You are in [Events] [Queen Victoria's Jubilee, 1887]

The Parish Magazine of July 1887 recorded this special occasion for the town:

"The Queen's Jubilee was celebrated in right loyal fashion at Hungerford on June 21. Flags waved from every window. Rich and poor vied with each other in the display of flowers, streamers, and loyal and patriotic mottoes; and the streets were profusely decorated with bunting and evergreens. The day was ushered in by a merry peal of bells from the Church Tower, which was continued at intervals through the day.

At nine o'clock the Hungerford Troop of the Royal Berks Regiment of Yeomanry cavalry assembled opposite the Corn Exchange and fired a royal salute of 21 rounds. At half-lpast nine a Procession was formed at the Town Hall, and marched to the Parish Church, headed by the Hungerford Drum and Fife Band. The High Constable and Feoffees were preceded by a detachment of Yeomanry Cavalry, and followed by the members of the Jubilee Committee, and by the Foresters, the Odd Fellows, the Primitive Methodist Friendly Society, and the Berks County Club, with their banners and Regalia. The Service was the special form of Thanksgiving prepared by the Archbishop of Canterbury for the occasion. Mr Swift was the organist, and the united choirs of the Parish Church and St Saviour's led the singing. [Further details are given].

The Public Dinner was held in the Mall at one o'clock, under the shade of the trees of the Avenue. A double row of tables extended from the entrance of The Croft to the Vicarage. There were forty tables in all, each accommodating seventy-five people, including children. three thousand sat down to the Dinner, which consisted of cold roast and boiled beef and mutton, hot mutton pies, with hot vegetables and plum puddings, and unlimited beer and lemonade.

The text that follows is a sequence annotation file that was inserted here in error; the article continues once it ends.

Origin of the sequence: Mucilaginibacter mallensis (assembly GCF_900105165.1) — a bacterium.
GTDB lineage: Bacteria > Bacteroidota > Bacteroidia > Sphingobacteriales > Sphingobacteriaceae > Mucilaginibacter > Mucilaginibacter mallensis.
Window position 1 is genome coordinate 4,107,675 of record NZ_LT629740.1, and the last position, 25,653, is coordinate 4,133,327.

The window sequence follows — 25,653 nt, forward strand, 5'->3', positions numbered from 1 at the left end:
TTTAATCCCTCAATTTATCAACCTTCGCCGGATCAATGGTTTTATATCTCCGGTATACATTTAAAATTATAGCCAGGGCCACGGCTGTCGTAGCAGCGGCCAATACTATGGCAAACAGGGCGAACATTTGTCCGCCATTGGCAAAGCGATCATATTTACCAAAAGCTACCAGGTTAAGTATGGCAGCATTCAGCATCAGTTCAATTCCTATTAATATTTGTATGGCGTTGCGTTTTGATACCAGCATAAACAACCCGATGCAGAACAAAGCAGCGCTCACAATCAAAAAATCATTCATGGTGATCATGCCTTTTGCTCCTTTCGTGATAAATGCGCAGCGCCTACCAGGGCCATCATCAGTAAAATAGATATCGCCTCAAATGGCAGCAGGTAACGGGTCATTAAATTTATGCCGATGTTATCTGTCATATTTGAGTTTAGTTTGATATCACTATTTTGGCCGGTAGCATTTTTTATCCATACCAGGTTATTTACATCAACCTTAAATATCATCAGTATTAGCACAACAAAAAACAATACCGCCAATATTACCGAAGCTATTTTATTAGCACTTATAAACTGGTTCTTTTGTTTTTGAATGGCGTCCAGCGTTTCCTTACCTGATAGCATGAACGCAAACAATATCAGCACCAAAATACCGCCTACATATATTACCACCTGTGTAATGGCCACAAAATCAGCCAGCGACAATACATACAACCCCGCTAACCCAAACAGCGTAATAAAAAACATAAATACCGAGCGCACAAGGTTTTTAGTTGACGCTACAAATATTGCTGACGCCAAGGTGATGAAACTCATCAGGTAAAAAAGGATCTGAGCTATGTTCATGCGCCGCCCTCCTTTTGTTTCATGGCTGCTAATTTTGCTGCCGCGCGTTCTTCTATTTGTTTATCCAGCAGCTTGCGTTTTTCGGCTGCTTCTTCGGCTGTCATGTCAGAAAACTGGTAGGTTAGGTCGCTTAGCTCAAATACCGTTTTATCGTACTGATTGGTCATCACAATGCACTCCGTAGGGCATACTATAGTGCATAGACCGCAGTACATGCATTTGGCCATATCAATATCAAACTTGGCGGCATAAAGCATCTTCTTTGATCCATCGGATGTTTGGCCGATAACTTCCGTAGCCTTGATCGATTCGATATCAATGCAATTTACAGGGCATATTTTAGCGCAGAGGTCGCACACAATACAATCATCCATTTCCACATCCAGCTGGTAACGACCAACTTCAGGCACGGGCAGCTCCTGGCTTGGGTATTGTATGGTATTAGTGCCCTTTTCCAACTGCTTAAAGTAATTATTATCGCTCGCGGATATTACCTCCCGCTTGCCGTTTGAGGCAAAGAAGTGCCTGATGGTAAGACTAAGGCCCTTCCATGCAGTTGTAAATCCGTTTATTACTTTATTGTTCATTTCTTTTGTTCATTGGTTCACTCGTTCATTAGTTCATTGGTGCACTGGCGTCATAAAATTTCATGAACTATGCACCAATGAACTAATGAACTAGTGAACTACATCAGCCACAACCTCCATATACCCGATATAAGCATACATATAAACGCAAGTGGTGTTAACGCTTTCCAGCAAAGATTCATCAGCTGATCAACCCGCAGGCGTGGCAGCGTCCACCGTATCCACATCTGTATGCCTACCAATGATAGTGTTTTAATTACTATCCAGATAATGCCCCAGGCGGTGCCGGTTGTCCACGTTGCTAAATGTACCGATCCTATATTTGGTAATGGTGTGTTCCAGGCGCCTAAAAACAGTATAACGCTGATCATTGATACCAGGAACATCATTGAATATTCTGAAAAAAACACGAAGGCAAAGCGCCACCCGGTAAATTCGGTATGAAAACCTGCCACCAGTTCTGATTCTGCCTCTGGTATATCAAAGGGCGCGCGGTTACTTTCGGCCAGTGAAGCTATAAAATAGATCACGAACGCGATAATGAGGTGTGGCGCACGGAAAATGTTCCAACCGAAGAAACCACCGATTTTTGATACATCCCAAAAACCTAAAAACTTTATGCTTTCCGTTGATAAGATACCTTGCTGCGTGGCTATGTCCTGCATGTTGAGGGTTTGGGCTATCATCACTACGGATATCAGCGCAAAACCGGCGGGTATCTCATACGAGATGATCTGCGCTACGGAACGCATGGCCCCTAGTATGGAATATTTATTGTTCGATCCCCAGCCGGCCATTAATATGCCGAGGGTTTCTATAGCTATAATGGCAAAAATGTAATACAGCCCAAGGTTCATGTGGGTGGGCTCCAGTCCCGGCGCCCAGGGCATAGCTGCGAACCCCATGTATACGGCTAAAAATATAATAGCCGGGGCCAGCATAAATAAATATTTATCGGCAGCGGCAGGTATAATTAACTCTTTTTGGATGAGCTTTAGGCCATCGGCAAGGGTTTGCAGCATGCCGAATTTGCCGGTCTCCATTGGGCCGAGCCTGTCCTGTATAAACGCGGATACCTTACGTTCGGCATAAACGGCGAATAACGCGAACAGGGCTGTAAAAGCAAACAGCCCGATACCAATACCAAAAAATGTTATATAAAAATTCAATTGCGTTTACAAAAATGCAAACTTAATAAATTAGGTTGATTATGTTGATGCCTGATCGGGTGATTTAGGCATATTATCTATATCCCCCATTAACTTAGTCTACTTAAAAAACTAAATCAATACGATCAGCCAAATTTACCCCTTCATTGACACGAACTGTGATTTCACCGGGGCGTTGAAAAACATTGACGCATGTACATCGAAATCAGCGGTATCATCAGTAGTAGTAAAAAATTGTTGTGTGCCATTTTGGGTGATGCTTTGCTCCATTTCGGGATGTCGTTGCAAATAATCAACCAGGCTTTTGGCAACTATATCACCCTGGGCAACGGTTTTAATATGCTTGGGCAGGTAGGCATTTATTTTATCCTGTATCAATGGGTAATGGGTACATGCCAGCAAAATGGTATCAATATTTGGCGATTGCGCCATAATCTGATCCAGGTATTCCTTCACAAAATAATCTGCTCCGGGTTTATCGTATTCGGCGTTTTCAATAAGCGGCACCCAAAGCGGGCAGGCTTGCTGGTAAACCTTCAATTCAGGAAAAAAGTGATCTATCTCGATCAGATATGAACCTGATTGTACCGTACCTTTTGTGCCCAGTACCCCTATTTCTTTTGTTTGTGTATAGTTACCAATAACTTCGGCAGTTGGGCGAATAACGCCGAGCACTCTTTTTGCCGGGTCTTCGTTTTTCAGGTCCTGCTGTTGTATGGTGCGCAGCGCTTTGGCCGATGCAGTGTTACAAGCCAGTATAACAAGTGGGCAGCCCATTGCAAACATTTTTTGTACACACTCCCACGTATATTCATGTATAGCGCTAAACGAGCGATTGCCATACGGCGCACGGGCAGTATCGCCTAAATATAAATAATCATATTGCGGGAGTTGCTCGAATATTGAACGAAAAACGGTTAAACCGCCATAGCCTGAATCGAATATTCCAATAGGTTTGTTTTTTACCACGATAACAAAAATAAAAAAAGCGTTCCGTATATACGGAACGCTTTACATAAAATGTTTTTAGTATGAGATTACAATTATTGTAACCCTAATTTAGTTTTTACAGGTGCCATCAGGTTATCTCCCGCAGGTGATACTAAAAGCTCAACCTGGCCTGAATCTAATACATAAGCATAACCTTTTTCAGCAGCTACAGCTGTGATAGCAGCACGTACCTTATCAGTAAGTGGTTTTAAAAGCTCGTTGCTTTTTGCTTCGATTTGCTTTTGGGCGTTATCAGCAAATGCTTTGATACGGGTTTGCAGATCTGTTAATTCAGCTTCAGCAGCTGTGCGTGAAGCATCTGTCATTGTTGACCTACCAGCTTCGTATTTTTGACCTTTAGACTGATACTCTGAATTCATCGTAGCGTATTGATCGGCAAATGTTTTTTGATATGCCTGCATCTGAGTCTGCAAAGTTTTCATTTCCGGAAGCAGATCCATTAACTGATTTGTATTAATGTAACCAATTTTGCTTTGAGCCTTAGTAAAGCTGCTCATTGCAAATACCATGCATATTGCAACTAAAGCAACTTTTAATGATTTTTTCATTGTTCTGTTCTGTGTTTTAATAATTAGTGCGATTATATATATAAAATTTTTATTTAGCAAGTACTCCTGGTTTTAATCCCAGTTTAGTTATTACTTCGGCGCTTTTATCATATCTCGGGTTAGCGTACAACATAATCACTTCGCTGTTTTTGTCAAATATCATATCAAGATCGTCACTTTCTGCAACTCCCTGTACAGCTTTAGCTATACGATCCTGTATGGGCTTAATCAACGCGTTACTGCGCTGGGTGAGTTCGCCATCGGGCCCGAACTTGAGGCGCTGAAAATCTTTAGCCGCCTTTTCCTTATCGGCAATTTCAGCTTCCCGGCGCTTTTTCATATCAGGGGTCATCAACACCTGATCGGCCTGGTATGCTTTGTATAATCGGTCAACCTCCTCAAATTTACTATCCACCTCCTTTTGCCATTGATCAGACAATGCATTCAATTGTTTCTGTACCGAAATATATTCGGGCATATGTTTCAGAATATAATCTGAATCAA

John o'Gaunt's horn gave the signal for grace before and after meat, and for the singing of the National Anthem.

The arrangements were so admirably made by the Committee that there was no excess and no waste, while all enjoyed an excellent and abundant meal, and that which remained over was sent the next day to the necessitous poor. The quantities of provisions supplied for the dinner were as follows:- 2,000lbs meat, 1,800lbs plum pudding, 80 mutton pies, 70 gallons bread, 16lbs mustard.

At three o'clock, a move was made to the Downs, where a capital programme of Jubilee Sports was gone through. The splendid weather threw a brightness over the whole scene; and nothing occurred to mar the enjoyment of all who took part in the Festivity. The recent decease of Mr Cherry, and the sudden death of Mr Baron Platt, cast a certain degree of gloom over the day, but even these sad events seemed to be forgotten for the time in the enthusiastic loyalty of the Jubilee. At ten o'clock a large Bonfire was lighted on the Downs, and signal rockets were let off in accordance with the general scheme. High Street was beautifully illuminated with Greek fire, which shewed off the decorations to great advantage."

In April 1888 the accounts were presented, showing 392 people subscribed £266 13s 2d in total. The dinner (for 3,000) cost £159 1s 10d! The surplus of £40 paid for the re-instatement of the Jubilee clump of trees on the Downs, and to additional seats on the Downs and in The Church Croft.

See also:

- Parish Magazine, Jul 1887, Apr 1888.